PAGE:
With less than 90 days until the November election, Senate Republicans are starting to worry as polls continue to show President Donald Trump becoming more unpopular by the hour and Joe Biden widening his lead in battleground states.
Fearing that he may lose his Senate Majority Leader post, Sen. Mitch McConnell told Senate candidates to do whatever it takes to salvage their campaigns ahead of what Republicans increasingly see as a devastating election for their party, CNN reports.
McConnell in recent weeks has become so concerned over Republicans losing control of the Senate that he has signaled to vulnerable GOP senators in tough races that they could distance themselves from the President if they feel it is necessary, according to multiple senior Republicans including a source close to McConnell.
That could mean breaking with Trump on the administration’s response to the coronavirus pandemic and the continued efforts by the President to paint an optimistic picture despite rising cases and deaths across parts of the country, especially in many Republican states in the South and Midwest.
While this may give some senators the flexibility to draw a distinction between themselves and the President, it also forces them to walk a tightrope. Trump has a cult following with the Republican base, and any attempts to undercut him risks alienating those voters.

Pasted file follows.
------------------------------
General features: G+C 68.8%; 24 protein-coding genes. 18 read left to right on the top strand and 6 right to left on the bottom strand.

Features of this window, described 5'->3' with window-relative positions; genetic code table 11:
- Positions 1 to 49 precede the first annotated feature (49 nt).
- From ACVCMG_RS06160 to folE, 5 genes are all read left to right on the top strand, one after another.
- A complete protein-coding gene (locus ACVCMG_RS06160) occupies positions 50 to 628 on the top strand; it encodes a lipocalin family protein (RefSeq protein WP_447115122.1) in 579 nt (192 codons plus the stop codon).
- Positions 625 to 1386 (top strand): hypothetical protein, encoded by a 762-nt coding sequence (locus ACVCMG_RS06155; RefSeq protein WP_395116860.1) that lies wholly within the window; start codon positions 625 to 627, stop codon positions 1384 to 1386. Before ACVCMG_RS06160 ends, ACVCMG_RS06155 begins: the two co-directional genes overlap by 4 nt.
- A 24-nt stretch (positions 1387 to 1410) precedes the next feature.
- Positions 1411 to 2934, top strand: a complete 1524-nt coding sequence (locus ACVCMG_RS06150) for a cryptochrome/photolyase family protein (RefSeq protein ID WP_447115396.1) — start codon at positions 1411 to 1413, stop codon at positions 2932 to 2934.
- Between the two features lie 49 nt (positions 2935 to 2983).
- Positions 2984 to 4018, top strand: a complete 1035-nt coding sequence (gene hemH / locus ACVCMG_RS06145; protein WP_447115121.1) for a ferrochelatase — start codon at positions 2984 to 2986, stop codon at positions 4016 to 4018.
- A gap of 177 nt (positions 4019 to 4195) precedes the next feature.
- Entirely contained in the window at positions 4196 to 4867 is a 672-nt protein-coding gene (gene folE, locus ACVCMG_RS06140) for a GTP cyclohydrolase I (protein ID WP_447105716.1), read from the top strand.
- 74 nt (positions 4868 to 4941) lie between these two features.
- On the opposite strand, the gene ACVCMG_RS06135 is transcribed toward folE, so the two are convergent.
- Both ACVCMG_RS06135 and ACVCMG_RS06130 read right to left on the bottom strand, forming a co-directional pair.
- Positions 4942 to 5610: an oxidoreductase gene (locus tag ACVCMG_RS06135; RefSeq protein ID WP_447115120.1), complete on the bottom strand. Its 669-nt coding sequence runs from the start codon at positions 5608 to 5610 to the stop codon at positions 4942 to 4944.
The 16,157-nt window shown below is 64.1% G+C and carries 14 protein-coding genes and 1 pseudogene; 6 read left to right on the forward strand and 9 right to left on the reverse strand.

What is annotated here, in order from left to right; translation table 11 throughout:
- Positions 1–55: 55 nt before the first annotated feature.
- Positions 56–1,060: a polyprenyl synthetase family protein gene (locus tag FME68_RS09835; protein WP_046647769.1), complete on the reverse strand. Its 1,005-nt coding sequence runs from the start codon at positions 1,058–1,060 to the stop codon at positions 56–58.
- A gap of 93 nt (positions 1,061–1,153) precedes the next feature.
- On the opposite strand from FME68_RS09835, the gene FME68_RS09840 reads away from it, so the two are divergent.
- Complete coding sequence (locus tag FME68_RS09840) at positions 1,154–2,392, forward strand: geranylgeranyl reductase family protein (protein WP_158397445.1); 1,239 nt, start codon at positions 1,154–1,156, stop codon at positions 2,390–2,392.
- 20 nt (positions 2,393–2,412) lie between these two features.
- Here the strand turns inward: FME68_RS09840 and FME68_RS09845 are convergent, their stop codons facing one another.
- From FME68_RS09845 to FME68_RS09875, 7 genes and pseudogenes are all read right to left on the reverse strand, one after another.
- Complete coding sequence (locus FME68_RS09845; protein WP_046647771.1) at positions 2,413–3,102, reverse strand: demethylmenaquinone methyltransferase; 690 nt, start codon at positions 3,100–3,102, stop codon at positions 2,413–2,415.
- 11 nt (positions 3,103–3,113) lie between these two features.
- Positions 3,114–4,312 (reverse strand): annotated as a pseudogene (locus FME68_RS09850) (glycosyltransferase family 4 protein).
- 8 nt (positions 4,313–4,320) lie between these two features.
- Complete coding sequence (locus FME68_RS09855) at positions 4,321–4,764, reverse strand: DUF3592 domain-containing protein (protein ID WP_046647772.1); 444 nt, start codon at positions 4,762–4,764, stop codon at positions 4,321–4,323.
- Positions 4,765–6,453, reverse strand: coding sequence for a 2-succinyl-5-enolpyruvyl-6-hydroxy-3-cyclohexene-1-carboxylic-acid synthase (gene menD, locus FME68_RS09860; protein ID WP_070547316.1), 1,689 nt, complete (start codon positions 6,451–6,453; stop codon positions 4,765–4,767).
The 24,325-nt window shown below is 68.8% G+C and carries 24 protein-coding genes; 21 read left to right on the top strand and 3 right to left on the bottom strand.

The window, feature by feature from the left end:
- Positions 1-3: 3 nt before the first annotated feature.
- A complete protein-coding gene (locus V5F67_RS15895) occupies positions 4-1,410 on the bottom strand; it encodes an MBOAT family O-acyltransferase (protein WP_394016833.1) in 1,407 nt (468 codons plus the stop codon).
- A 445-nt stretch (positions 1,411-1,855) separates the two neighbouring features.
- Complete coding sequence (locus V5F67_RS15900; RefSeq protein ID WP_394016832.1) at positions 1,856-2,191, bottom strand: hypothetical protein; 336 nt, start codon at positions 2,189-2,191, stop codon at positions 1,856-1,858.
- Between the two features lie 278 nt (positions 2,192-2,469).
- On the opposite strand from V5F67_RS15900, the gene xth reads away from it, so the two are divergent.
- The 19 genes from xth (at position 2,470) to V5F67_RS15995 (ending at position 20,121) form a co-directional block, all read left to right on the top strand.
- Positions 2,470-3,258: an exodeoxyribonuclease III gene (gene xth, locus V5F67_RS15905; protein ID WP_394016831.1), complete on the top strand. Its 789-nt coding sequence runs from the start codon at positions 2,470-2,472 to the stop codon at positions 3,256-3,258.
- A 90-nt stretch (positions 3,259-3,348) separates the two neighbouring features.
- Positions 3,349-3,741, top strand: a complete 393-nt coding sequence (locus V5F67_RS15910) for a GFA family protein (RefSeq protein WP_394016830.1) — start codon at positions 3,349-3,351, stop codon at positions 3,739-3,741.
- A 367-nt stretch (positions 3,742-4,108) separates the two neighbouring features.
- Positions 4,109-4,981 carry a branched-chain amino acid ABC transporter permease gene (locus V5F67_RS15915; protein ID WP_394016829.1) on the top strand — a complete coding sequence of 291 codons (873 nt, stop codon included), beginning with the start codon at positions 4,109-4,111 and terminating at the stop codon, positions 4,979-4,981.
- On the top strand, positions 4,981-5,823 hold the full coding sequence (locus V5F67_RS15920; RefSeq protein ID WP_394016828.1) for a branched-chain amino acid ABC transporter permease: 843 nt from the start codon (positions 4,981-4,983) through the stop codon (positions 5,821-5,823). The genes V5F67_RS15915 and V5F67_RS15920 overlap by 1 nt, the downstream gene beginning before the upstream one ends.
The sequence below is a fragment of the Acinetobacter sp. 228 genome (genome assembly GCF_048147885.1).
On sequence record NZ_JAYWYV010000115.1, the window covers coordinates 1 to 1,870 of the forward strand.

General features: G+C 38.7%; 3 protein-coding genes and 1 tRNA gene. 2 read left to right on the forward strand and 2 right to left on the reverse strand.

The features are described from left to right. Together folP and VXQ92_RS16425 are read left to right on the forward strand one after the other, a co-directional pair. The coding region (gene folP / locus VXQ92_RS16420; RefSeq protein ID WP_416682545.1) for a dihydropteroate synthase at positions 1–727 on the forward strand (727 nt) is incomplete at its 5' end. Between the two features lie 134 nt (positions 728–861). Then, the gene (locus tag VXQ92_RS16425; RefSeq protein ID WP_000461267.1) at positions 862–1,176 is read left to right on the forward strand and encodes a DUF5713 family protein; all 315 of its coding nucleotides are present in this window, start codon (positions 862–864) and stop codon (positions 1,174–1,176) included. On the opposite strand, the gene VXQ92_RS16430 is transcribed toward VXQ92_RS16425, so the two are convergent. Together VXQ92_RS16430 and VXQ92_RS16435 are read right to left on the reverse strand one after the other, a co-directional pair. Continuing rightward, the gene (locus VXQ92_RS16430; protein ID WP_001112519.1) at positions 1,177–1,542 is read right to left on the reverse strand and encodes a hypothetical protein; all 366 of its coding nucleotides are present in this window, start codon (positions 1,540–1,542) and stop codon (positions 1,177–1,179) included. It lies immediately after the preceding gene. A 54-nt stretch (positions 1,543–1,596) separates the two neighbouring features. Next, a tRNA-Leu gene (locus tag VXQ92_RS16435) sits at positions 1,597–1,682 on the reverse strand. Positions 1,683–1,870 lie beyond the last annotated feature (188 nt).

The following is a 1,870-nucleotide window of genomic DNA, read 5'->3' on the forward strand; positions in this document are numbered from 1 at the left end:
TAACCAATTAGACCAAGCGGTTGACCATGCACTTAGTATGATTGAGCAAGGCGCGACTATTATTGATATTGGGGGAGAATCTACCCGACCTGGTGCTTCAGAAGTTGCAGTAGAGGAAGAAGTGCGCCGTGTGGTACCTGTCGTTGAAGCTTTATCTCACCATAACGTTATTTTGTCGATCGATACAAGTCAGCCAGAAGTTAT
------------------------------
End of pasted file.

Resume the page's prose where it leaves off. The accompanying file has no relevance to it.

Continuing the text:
“These vulnerable senators can’t afford to explicitly repudiate Trump,” said one senior Republican on Capitol Hill. “They just need to show they are independent on issues important in their states.”
Republicans currently hold a three-seat majority and at least six incumbent senators who face serious Democratic challengers.
The most vulnerable are Sens. Martha McSally of Arizona, Thom Tillis of North Carolina and Cory Gardner of Colorado. Despite polls showing a tight race in Maine, GOP sources in recent weeks have sounded more optimistic about Sen. Susan Collins, long a target of Democrats and liberal interest groups.
Sens. Joni Ernst of Iowa and Steve Daines of Montana are also of concern. While some Republicans believe they are both in good shape, other GOP sources tell CNN those races are exceedingly tight and that both candidates’ fortunes may ultimately depend on how Trump does on Election Day in both states.
However, CNN notes, “the size of a net defeat for the GOP matters. Even if they lose control of the majority, Senate Republicans can effectively play defense against Democratic legislation with a large enough minority and a handful of moderate Democratic defectors. But if GOP losses in the Senate are too great, their ability to use the filibuster to force a supermajority vote to proceed on legislation will be rendered meaningless.”